"It can hardly be argued that either students or teachers shed their constitutional rights to freedom of speech or expression at the schoolhouse gate."

- Abe Fortas, Supreme Court Justice in Tinker v. Des Moines (1969)

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Youths and students, just like any other groups in the United States, are guaranteed all the rights in the Constitution. Unfortunately, due to their age and status, both groups sometimes have their rights usurped by the institutions that they interact with. A famous example of this is the Supreme Court case Tinker v. Des Moines Independent Community School District (1969), in which the Supreme Court ruled that a school could not punish students for wearing black armbands as part of a Vietnam War protest.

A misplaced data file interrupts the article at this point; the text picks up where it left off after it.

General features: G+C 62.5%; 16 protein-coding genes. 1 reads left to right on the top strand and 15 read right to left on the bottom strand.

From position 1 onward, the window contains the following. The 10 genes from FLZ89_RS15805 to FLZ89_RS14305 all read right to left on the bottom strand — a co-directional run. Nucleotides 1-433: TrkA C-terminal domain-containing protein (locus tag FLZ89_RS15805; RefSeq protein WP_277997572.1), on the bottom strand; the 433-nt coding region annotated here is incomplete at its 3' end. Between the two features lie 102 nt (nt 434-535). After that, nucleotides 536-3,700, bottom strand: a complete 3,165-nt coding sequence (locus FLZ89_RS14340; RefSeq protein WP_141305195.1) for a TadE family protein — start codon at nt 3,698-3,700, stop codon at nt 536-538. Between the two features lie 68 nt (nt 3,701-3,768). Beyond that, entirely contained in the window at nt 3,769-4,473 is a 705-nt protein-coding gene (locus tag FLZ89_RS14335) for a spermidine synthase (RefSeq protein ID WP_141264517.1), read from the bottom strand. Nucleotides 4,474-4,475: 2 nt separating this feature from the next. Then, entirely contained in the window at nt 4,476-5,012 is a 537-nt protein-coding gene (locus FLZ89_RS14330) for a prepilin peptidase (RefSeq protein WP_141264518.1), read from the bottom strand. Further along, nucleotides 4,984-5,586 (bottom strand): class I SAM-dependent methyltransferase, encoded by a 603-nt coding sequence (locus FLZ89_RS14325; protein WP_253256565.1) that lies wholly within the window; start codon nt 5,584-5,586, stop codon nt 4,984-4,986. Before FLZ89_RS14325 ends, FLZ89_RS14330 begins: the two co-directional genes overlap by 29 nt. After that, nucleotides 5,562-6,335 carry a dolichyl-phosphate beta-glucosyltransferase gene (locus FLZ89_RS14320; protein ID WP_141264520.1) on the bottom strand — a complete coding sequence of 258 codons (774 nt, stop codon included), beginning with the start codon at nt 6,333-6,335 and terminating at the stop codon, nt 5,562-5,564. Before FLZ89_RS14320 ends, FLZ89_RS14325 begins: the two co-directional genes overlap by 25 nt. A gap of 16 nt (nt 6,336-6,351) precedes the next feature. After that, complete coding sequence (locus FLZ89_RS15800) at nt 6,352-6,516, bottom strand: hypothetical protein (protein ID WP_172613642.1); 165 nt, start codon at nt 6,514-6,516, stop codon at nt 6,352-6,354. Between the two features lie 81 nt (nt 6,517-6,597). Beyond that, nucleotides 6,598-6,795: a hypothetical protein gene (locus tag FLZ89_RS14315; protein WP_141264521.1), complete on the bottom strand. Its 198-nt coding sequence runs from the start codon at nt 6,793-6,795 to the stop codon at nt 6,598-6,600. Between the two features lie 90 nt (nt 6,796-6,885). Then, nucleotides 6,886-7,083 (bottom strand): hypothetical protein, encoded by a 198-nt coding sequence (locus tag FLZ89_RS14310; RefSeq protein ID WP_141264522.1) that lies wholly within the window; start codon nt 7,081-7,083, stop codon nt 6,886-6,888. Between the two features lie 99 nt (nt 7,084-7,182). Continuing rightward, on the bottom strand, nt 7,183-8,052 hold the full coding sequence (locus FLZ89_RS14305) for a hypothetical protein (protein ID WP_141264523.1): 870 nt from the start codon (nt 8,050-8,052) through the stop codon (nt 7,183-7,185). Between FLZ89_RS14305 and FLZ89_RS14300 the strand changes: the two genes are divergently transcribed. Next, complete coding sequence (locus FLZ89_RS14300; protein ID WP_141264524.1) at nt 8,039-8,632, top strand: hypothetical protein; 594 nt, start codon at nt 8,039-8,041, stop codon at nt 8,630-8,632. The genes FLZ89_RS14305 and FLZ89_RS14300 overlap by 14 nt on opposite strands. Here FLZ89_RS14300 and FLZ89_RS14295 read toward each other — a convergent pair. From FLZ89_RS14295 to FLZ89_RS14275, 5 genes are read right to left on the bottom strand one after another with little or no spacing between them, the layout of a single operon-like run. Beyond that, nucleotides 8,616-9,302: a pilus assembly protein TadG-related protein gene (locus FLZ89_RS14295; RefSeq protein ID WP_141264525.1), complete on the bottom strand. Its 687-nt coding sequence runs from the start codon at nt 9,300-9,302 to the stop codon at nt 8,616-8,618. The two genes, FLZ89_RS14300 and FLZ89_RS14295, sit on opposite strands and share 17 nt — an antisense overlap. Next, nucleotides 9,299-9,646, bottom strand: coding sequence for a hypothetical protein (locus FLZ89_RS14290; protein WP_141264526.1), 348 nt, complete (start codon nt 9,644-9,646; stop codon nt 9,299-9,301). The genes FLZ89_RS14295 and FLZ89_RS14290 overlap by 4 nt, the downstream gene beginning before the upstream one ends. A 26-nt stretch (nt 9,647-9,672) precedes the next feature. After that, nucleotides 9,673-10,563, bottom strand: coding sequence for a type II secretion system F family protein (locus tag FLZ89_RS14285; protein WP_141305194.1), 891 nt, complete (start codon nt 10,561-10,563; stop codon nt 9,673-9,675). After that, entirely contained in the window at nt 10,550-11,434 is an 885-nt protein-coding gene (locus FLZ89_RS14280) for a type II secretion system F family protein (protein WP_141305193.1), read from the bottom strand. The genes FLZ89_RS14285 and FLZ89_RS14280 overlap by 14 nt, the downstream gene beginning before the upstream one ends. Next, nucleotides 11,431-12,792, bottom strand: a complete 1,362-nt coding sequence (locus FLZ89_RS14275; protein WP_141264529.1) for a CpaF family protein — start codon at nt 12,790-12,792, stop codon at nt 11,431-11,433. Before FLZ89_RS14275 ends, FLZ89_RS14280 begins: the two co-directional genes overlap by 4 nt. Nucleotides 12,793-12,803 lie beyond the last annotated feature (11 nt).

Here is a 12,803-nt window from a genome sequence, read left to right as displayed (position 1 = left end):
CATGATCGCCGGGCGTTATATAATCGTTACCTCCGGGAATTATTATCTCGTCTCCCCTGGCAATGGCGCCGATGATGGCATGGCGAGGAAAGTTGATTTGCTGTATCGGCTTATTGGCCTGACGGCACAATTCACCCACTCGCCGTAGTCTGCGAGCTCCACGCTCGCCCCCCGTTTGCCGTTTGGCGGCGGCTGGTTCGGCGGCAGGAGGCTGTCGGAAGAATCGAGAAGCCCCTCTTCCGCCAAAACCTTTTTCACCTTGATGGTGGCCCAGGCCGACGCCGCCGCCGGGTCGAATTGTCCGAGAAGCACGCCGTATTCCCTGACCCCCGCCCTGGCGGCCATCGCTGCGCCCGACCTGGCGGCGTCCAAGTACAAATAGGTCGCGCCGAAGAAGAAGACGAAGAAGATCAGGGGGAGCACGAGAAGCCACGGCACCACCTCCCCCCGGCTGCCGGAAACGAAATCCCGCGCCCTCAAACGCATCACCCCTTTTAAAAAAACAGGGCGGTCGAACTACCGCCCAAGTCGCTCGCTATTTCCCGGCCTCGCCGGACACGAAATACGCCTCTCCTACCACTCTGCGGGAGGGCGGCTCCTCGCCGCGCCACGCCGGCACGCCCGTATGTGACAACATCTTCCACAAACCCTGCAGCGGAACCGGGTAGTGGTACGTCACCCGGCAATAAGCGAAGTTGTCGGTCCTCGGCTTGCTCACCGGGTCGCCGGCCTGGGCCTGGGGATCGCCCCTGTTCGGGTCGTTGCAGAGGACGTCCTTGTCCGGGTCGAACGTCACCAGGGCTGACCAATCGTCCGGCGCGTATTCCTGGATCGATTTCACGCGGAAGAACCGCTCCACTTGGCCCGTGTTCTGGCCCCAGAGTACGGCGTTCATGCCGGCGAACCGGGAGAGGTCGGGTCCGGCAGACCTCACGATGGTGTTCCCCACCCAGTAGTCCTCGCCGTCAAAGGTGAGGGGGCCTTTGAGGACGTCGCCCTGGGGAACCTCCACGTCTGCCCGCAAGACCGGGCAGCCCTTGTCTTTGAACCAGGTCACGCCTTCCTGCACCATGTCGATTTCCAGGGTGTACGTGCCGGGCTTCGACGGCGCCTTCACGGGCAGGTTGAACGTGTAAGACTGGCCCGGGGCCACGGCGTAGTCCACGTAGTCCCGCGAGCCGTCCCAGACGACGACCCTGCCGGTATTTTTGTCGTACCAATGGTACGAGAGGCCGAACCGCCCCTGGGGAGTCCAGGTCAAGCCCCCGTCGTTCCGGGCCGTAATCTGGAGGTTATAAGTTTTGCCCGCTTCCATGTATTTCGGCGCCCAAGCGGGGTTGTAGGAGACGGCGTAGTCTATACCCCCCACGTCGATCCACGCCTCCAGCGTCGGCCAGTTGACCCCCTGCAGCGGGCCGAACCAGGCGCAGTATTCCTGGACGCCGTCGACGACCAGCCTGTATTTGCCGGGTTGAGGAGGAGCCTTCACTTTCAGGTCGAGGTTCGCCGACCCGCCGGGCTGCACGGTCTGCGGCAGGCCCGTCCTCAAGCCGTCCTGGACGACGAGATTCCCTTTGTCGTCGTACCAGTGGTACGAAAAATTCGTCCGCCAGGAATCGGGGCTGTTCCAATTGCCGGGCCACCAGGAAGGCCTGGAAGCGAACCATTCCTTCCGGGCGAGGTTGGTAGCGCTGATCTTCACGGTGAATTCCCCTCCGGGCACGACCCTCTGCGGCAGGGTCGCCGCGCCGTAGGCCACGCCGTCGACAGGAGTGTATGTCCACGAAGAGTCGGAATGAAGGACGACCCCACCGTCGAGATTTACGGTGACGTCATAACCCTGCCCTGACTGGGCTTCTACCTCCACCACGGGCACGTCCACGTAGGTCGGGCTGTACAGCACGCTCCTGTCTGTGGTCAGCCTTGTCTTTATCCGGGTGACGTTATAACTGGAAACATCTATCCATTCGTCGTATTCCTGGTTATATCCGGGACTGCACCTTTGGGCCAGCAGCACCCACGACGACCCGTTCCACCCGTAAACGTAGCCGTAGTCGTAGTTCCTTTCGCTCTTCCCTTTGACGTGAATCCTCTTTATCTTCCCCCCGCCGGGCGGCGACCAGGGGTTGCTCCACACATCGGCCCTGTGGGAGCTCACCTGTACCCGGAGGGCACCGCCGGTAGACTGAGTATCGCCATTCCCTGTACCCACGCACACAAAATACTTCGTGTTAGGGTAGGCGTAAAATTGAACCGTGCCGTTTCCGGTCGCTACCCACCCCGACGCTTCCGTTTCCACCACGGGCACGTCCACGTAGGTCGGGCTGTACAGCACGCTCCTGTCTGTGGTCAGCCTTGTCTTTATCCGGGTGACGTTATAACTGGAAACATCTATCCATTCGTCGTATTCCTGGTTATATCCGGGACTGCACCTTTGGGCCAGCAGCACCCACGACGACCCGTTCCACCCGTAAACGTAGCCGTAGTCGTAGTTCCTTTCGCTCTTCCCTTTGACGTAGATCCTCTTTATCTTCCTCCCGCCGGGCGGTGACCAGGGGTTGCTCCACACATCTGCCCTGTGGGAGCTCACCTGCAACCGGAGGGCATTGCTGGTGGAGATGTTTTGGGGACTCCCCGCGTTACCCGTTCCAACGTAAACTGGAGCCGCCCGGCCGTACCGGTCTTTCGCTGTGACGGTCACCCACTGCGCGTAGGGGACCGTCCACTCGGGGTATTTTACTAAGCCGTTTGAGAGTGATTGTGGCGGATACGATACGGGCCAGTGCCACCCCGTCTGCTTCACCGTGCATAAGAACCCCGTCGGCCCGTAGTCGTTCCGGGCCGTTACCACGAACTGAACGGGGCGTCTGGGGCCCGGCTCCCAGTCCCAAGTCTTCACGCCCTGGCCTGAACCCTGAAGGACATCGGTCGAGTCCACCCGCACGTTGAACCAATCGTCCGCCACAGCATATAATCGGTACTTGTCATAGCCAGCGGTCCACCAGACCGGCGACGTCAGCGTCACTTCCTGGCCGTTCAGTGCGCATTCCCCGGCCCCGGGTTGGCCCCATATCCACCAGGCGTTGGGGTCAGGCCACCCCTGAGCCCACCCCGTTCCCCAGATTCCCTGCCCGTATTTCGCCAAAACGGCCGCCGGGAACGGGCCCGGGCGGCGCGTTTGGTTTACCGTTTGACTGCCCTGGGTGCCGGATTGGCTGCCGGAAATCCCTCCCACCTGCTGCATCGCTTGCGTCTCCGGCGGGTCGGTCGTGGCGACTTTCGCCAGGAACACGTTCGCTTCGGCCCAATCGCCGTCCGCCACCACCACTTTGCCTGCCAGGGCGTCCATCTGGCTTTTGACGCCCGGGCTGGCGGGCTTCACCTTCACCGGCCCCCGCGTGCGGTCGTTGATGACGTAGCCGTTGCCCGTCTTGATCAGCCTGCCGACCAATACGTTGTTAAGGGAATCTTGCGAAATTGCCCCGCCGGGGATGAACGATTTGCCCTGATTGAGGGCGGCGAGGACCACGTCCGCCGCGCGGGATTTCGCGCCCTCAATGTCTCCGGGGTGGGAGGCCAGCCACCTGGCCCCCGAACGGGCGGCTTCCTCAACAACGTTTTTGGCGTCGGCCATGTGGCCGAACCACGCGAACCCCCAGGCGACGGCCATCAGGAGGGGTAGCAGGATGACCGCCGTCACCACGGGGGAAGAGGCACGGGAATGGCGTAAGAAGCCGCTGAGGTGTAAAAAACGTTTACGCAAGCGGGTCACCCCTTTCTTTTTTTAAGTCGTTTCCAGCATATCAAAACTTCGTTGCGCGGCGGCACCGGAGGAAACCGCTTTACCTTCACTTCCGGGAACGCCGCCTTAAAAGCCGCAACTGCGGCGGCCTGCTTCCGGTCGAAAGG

The ACLU feels strongly that the Constitutional rights of students and juveniles must be respected. If they are to be expected to know their Constitutional rights as adults, it behooves us to uphold those same rights when they are in school. Actions such as checking students backpacks randomly, supressing their free speech, and failing to provide equal protection will only undermine our children's futures while depriving them of their rights. For more information on what the ACLU of Georgia is doing to further the interests of students, check out our work on dismantling the School-to-Prison Pipeline.

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